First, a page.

“The count is nearly over and it’s a landslide for Saad’s list,” said the source, who asked not to be identified.
Saad al-Hariri’s anti-Syrian bloc had already won nine of the capital’s 19 seats in the 128-member parliament before the vote because they were not contested.
The source said candidates on Saad’s list had taken all 10 remaining seats.
“This victory is for Rafik al-Hariri. Today Beirut showed its loyalty to Rafik al-Hariri,” Saad, 35, told a jubilant crowd celebrating outside his villa in the capital.
“Today is a victory for democracy … freedom and sovereignty,” he said to chanting supporters.
Saad’s candidates have taken all
Turnout in the first round of Lebanon’s election on Sunday stood at 28%, Aljazeera reported, quoting preliminary official estimates at close of polling.
Disclosing this information at a press conference in Beirut, Lebanon’s Interior Minister Hasan al-Sabaa said, “official results would be announced midday on Monday”.
According to al-Sabaa, “no security incident that could have affected or obstructed the electoral process took place” during the daylong elections in the capital – the first in a four-stage poll.
“The Lebanese people voted in a democratic atmosphere and in full freedom, without pressure,” Aljazeera quoted him as saying.
“We have received congratulations from international observers about the exemplary process of the elections”.
More than 400,000 people aged
Earlier, followers of Christian leader Michel Aoun, left off Saad’s anti-Syrian ticket, urged people to shun the polls, handing out orange stickers that said: “Boycott the appointments”.
The Armenian Tashnag party, disgruntled because the four seats reserved for Beirut‘s big Armenian community had gone unopposed to Saad’s candidates, also demanded a boycott.
“No participation without proper representation for all in Beirut,” said Tashnag leaflets in Arabic and Armenian.
The polls follow two political earthquakes in Lebanon – al-Hariri’s killing in a bomb blast many Lebanese blamed on Damascus, and the end of Syria‘s 29-year troop presence.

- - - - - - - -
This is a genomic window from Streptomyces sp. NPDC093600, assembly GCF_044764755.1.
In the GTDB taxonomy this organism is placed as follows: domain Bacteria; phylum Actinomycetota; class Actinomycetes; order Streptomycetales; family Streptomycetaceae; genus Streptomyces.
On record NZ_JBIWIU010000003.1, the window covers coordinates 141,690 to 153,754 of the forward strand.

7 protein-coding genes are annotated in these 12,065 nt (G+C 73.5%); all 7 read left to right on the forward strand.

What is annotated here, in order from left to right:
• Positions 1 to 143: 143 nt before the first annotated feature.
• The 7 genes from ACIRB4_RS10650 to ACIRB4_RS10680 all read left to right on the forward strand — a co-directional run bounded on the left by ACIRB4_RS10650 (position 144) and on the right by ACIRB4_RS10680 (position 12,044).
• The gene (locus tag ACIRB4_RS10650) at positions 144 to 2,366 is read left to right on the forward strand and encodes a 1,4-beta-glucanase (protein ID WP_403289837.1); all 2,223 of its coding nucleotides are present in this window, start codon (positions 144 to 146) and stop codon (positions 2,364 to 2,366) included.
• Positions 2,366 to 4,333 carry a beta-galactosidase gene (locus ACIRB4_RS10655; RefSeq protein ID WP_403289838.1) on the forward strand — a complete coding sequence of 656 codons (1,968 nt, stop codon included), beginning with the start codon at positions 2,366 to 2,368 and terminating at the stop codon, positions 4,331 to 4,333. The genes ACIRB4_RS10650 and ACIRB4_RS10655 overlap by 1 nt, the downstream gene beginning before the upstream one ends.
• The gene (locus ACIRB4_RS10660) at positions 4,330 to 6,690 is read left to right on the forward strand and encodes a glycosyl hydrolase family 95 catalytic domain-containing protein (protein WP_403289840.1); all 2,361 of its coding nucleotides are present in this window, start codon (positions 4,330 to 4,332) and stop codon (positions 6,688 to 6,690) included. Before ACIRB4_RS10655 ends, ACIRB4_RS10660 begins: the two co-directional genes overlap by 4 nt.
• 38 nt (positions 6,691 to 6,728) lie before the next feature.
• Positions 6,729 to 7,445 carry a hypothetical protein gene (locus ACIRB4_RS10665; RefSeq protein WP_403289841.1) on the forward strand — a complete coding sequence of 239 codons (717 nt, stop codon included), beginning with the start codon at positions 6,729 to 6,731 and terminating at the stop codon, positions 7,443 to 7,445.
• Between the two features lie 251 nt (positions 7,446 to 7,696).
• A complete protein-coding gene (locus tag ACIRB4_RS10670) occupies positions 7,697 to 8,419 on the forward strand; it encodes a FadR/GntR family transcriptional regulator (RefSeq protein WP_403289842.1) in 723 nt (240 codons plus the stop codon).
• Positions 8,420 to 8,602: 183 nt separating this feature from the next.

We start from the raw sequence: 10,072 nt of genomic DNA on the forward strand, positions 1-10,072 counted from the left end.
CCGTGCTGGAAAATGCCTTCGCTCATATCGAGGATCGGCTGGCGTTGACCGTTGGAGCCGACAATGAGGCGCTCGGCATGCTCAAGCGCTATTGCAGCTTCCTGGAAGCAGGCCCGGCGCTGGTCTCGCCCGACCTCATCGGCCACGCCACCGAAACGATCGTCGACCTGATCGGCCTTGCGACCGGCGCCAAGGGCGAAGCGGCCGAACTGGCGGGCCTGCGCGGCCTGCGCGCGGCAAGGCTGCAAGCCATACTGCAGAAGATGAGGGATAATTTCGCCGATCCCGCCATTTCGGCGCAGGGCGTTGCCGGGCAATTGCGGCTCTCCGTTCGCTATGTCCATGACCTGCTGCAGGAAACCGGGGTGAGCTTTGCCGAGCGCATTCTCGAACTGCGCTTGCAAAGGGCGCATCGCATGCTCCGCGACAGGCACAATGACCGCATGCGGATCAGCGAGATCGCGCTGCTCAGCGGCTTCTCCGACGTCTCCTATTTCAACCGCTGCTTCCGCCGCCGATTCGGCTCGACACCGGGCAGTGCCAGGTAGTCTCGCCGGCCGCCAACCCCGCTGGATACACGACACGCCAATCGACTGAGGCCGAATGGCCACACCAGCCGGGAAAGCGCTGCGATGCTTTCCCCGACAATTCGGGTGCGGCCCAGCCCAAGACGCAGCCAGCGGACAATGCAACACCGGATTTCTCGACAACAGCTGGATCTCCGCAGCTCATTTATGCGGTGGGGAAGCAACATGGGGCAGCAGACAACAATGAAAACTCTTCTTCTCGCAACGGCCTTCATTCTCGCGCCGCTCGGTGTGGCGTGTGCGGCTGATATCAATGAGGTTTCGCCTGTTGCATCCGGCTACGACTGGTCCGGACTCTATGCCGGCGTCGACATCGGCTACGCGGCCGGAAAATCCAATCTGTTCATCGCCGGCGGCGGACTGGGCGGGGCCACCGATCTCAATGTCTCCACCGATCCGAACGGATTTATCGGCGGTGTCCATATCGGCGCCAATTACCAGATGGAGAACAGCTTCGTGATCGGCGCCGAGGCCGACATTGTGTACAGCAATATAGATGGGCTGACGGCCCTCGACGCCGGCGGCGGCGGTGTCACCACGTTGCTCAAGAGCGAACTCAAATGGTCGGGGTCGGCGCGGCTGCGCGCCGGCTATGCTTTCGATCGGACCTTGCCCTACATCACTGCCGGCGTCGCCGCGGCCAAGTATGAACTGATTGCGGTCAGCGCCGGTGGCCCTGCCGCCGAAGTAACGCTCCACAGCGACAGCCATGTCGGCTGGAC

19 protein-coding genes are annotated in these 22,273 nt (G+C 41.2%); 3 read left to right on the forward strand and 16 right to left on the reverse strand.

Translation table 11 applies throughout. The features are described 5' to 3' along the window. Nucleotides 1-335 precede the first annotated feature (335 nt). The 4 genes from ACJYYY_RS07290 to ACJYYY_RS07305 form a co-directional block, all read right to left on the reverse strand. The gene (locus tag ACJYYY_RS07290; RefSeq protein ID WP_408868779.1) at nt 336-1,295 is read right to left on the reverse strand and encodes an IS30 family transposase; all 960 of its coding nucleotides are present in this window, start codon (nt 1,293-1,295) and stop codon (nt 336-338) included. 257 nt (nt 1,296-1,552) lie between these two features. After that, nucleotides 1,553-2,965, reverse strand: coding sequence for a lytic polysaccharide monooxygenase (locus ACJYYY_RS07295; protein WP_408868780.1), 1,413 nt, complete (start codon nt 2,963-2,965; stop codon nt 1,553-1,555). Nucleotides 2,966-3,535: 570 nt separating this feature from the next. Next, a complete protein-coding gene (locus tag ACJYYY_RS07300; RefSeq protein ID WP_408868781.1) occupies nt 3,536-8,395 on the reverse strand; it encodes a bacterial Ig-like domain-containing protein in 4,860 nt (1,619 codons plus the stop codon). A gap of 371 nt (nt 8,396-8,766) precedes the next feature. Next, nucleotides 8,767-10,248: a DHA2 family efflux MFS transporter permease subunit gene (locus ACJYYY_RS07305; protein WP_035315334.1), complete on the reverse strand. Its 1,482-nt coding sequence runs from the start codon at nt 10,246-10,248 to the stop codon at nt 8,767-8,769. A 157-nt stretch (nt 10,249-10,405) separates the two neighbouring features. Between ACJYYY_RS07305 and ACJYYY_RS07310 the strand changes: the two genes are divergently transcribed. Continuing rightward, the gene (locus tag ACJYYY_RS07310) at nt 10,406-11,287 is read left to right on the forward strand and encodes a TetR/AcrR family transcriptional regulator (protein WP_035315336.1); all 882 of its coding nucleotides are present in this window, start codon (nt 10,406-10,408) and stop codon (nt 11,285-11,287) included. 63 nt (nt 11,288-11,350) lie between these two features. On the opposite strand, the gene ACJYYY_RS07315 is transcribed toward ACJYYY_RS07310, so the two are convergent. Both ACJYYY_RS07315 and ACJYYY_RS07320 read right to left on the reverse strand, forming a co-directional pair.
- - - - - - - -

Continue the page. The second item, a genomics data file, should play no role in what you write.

Between those landmark events, flag-waving Christians and Muslims, including many civil war foes, flooded the streets in protests against Syria, which denied any hand in al-Hariri’s death.
For some, Lebanon‘s first elections in three decades without Syrian troops offer a new start.
“I voted because I believe in change,” Basil Eid, 27. “We want Lebanon free of any subordination. We have to rule ourselves by ourselves.”
Late Rafik al-Hariri’s wife Nazik
For others, the euphoria of the anti-Syrian protests has given way to dismay at politicians who have reverted to electoral bargaining and alliances that curtail voter choice.
“Why should I vote when the result is already decided?” said Abd al-Rahman Itani, in his 40s, near the polling station where the late al-Hariri’s wife Nazik cast her ballot.
Armed police and soldiers guarded polling stations in Beirut, where more than 400,000 men and women aged over 21 are eligible to vote. Official results will be declared on Monday.
Only a handful of pro-Syrian leftists and Muslim hardliners are competing with Saad’s Future bloc in Beirut.
The solidarity of the anti-Syrian alliance that blossomed after al-Hariri’s death has eroded in the run-up to the election.
“Why should I vote when the result is already decided?”
Abd al-Rahman Itani,
Saad’s alliance with Druze leader Walid Jumblatt and some Christian foes of Syria is intact, but Aoun, a fierce opponent of Syria just back from exile, was left out in the cold.
Yet, the Saad-Jumblatt front has also made deals with the main pro-Syrian Shia alliance.
Saad’s Beirut ticket includes a Hizb Allah candidate. The joint Amal-Hizb Allah list in the south embraces Bahiya al-Hariri, the slain leader’s sister.
Tight contests are expected in the north and centre of the country, especially among Christian rivals.